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Logan Paul was floundering. You could see it as he took a shot from KSI in the third round of Saturday’s YouTube boxing extravaganza. KSI had landed a right punch on the left side of Paul’s head, and Paul’s legs temporarily collapsed. His knees hit the canvas, and Paul’s left arm wrapped itself around KSI’s waist. Referee Jack Reiss mistakenly ruled it a slip instead of a legitimate knockdown, but Paul seemed to be stunned and slightly confused as Reiss implored him to stand up to continue the show. But the course of the contest had changed.
A few minutes later, Paul was faltering. You could see it in his eyes when Michael Buffer announced KSI as the winner of their rematch. Before Buffer’s proclamation, Paul, with his arm raised in triumph, looked slightly hopeful and yet entirely anxious, because with either result, his life would change. Three days before the fight, the Daily Dot asked Paul if it truly mattered who won the fight—would anybody really care as his career continued on afterward—and he said “Yeah, it matters. A win is the only option.” When KSI’s name emerged from Buffer’s mouth, Paul lowered his arm and briefly pursed his lips. He put on his robe and briefly tousled with his hair before congratulating KSI and telling him how much he respected him. Afterward, Jake Paul, Logan’s younger brother, cried in the locker room, but there were no visible tears from the older Paul.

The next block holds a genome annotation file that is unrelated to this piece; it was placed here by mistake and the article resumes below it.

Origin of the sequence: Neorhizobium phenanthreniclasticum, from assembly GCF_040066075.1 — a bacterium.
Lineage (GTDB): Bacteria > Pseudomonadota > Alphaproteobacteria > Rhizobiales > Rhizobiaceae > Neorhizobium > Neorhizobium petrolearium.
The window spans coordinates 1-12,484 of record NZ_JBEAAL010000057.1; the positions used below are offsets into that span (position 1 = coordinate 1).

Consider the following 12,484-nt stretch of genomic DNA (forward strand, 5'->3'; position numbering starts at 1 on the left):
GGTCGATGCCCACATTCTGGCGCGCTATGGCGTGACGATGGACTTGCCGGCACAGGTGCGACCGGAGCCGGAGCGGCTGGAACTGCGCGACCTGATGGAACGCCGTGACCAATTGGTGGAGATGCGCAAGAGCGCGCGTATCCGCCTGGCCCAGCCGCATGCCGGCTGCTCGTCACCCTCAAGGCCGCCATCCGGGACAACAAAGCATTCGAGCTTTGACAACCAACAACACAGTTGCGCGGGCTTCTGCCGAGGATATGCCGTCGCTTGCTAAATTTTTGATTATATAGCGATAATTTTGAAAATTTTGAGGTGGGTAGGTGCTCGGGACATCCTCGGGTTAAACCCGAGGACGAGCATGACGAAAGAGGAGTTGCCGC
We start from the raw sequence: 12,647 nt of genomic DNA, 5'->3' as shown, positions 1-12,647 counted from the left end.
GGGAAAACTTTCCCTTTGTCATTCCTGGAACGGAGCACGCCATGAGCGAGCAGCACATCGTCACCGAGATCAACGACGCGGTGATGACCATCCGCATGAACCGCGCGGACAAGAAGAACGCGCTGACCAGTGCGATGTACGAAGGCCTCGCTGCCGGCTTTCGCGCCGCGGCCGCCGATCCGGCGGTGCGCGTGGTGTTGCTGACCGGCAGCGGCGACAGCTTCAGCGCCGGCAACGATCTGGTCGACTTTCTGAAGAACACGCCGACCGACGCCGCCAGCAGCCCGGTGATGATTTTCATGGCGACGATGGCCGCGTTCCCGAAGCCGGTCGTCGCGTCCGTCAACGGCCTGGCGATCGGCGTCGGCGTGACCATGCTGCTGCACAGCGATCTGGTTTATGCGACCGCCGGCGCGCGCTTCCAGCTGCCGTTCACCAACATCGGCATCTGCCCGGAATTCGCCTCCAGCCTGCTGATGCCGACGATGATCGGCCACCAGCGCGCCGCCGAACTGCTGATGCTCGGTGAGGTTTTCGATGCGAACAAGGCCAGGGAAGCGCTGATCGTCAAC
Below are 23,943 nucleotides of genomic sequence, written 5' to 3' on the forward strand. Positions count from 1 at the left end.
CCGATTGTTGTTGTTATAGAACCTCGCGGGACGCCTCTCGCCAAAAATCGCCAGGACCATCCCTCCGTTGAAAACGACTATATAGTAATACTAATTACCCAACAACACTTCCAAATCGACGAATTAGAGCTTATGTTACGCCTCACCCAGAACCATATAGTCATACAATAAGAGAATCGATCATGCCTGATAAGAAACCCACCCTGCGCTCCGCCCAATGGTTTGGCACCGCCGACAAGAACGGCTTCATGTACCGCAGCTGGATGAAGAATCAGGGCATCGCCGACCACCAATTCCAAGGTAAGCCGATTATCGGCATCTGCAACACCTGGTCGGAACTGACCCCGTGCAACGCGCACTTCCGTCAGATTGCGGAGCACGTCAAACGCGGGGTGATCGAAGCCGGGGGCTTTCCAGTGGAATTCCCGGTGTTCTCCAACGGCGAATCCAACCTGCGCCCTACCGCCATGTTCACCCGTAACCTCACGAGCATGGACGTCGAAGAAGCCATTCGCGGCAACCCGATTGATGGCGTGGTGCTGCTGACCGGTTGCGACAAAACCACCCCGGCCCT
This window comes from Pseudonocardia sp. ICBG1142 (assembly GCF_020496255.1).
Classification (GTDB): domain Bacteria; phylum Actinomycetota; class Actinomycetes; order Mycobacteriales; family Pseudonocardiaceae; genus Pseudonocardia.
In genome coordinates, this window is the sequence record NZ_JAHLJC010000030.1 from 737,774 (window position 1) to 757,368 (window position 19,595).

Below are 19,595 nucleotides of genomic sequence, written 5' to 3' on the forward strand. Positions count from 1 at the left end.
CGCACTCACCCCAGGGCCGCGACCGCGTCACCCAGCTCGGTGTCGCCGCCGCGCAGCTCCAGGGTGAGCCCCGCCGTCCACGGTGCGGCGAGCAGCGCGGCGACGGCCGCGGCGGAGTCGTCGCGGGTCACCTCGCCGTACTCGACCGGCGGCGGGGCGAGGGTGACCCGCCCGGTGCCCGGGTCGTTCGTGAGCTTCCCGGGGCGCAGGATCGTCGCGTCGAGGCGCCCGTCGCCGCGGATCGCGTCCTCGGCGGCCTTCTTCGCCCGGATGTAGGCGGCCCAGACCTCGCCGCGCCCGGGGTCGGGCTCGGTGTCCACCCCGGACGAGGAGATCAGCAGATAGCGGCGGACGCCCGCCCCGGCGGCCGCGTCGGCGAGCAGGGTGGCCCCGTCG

Nearly two years ago, Logan Paul was flailing. That’s when he made the biggest mistake of his life, venturing into Japan’s Aokigahara Forest and recording the dead body of a suicide victim. He uploaded the images to his YouTube account, and almost immediately, his world changed. He became the pariah of the online world, and yet, he became more famous than ever before. He lost millions of dollars, but he gained millions of new followers and loads of new attention and, through it all, he’s come out ahead. That video and the aftermath changed the course of his life.
Paul is now 24 years old. He’s made a lifetime of mistakes for the entire world to see and to analyze. He’s built himself from a northeastern Ohio kid into a YouTube star with 20 million subscribers. He’s a neophyte boxer who just got paid $900,000 to headline a fight card that apparently drew more viewers to DAZN than any other boxing match ever. He’s still a superstar to the preteens.
Yet, he oftentimes makes it seem as though he never learned the lessons from the Japanese suicide forest. He’s said he’ll “go gay” for a month. He flirted with the flat-earth movement. He tased dead rats.
Paul, though, is tired of apologizing to his critics. They’re still there, of course. Trolls blast him online. YouTubers won’t let him forget. Reporters continue to ask him about Japan. But at some point, Paul has tuned them out of his brain. He feels he must.
“I don’t know if I’m so concerned about people who have that mindset and how they think,” Paul told the Daily Dot. “They don’t define my future. I’m not going to let them shift their narrative onto me. It’s been two years since Japan. In five years, it’ll have been seven years ago. At some point, it’ll be irrelevant.”